America’s Cancer Doctors Demand Action from Congress: Address Drug Shortages

Hundreds of Doctors Sign Open Letter; Launch Bold New Advocacy Campaign to End Shortages
For immediate release
April 17, 2024


Allison Miller

ALEXANDRIA, VA—Cancer doctors from across the U.S. are lending their voices to a new advocacy campaign to end drug shortages. Led by the Association for Clinical Oncology (ASCO), nearly 500 oncology professionals have signed an open letter to Congress and the administration highlighting the severe impact of drug shortages on cancer care and urging swift action from lawmakers.

ASCO members will make their case in-person on Capitol Hill today, meeting with lawmakers to discuss long-term solutions during the 2024 ASCO Advocacy Summit. ASCO is also launching a new video campaign to share the experiences of several of these oncologists, reminding policymakers about the significant impact of shortages on patient care and the impossible choices facing cancer doctors as a result.

“It is almost unimaginable that we have to have conversations with patients and their families [where we say] that we know how to help them, but we don’t have the tools we need,” Ashley Sumrall, MD, FACP, explains in one of the videos. “I’ve had to sit with families and explain that their treatment would be delayed or that we would choose a similar [but less proven-effective] treatment because we didn’t have access to the drug that that person needed. It’s heartbreaking.”

The campaign comes as oncologists mark more than a year since supplies of essential and basic generic chemotherapy drugs, carboplatin and cisplatin, first went into shortage. The limited supply of those two drugs – mainstays of cancer treatment, commonly used to treat breast, lung, ovarian, and many other cancers – has threatened care and outcomes for roughly a half million people with cancer in the U.S. While availability improved through temporary relaxation of importation rules, other shortages have emerged, including those to treat common childhood cancers.

“The marketplace for these kinds of generic drugs is broken. The profit margin is so slim that many manufacturers stop making them and those that remain are unwilling or unable to invest in the facility improvements necessary to maintain reliable, quality drug supplies,” said Everett E. Vokes, MD, FASCO, Board Chair of the Association for Clinical Oncology.  “This race to the bottom in price and quality leads to drug shortages. We need Congress to act.”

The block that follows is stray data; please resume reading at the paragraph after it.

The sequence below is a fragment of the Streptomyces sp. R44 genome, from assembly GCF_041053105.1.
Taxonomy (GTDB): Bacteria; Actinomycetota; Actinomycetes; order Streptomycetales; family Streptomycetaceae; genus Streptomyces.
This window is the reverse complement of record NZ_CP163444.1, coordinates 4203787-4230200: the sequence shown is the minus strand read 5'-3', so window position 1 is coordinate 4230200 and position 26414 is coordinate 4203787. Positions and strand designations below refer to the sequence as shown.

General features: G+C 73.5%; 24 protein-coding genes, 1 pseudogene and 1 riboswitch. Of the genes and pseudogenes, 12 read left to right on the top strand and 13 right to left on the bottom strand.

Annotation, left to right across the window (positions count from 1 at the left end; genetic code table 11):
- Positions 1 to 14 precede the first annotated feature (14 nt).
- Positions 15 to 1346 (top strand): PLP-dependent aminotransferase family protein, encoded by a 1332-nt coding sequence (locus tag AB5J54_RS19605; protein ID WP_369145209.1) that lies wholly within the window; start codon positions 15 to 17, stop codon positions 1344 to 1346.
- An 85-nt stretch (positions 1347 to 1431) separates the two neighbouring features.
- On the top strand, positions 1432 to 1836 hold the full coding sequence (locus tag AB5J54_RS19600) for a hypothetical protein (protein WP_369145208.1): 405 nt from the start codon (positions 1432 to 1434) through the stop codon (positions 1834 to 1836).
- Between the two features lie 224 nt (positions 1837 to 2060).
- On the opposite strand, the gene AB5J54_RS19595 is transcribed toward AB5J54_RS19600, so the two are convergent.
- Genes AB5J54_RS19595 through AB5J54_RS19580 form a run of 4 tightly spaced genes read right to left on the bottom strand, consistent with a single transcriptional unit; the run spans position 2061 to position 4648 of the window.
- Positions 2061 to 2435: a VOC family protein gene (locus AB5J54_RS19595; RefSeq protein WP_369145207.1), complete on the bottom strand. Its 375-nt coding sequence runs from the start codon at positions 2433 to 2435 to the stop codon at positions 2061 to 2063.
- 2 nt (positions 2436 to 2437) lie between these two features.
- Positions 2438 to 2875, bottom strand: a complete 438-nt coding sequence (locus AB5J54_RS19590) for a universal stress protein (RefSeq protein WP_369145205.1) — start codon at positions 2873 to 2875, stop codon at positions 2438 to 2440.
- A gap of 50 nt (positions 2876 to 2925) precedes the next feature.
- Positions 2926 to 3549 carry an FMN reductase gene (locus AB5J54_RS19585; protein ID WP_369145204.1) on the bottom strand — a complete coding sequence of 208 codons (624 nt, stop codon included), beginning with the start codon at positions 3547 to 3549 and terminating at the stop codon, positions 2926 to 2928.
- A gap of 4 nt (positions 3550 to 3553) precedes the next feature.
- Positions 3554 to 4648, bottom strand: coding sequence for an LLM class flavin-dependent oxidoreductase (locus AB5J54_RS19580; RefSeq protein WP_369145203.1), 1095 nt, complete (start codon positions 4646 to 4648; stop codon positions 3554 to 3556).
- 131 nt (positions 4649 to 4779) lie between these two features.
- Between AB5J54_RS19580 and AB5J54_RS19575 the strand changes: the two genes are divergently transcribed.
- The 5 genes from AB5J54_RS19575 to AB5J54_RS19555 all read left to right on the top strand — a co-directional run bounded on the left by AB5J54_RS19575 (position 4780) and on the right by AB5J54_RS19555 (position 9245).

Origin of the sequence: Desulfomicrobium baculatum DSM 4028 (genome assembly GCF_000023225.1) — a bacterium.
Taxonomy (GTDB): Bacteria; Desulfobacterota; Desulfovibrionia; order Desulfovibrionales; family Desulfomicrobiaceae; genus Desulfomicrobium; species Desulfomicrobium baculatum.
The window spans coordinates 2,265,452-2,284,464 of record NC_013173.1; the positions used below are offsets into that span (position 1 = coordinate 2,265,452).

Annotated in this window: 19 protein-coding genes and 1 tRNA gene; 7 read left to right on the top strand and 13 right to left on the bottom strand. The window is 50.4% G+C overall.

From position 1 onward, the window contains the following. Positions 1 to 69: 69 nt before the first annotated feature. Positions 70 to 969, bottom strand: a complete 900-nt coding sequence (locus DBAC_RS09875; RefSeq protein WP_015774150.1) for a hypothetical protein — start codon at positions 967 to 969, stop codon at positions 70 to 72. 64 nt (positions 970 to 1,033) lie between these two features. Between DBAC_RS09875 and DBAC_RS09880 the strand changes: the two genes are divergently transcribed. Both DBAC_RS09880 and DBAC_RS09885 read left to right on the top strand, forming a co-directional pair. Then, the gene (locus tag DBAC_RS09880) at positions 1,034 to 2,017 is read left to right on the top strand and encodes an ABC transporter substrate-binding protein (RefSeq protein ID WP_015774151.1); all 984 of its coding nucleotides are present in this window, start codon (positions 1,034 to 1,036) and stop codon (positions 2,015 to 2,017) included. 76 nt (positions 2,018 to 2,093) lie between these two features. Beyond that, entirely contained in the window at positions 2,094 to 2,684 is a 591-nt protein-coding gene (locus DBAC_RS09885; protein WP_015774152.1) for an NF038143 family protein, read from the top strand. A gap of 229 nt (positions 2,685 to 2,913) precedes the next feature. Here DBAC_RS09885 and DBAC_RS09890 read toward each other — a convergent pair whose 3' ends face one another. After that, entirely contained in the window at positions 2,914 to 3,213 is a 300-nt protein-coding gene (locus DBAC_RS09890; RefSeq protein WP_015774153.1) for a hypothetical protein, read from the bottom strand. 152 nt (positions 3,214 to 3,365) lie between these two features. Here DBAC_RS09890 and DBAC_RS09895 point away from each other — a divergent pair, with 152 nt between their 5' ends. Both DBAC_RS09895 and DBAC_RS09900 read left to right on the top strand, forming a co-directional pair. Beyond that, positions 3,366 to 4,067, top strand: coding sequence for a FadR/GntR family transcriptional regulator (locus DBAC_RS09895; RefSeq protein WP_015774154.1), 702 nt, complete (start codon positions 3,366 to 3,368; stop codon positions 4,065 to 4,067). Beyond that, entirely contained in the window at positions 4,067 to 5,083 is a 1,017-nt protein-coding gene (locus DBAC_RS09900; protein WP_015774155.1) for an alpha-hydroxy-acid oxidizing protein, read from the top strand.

Specifically, the doctors are asking lawmakers to pass policies that mitigate the economic factors driving generic drug makers out of the market, incentivize U.S. generic drug manufacturing, and give the Food and Drug Administration greater visibility into the supply chain. They’re also calling on their fellow cancer care providers to join them and sign the open letter to demonstrate the overwhelming concern in the cancer community.

“Every medical professional, patient, and family, who has experienced the impact of these shortages or is concerned about what ongoing shortages could mean in the future should sign the letter and send a message to their lawmakers,” said Vokes. “We need to make sure fixing cancer drug shortages is a top priority. Our patients can’t wait.”

To watch the videos and learn more about ASCO’s work on drug shortages visit:

About ASCO: 

The Association for Clinical Oncology (ASCO®) is a 501 (c)(6) organization that represents nearly 50,000 oncology professionals who care for people living with cancer. Established by the American Society of Clinical Oncology, Inc. in 2019, ASCO works to ensure that all individuals with cancer have access to high quality, equitable care; that the cancer care delivery system supports optimal cancer care; and that our nation supports robust federal funding for research on the prevention, screening, diagnosis, and treatment of cancer. Learn more at and follow us on Twitter at @ASCO.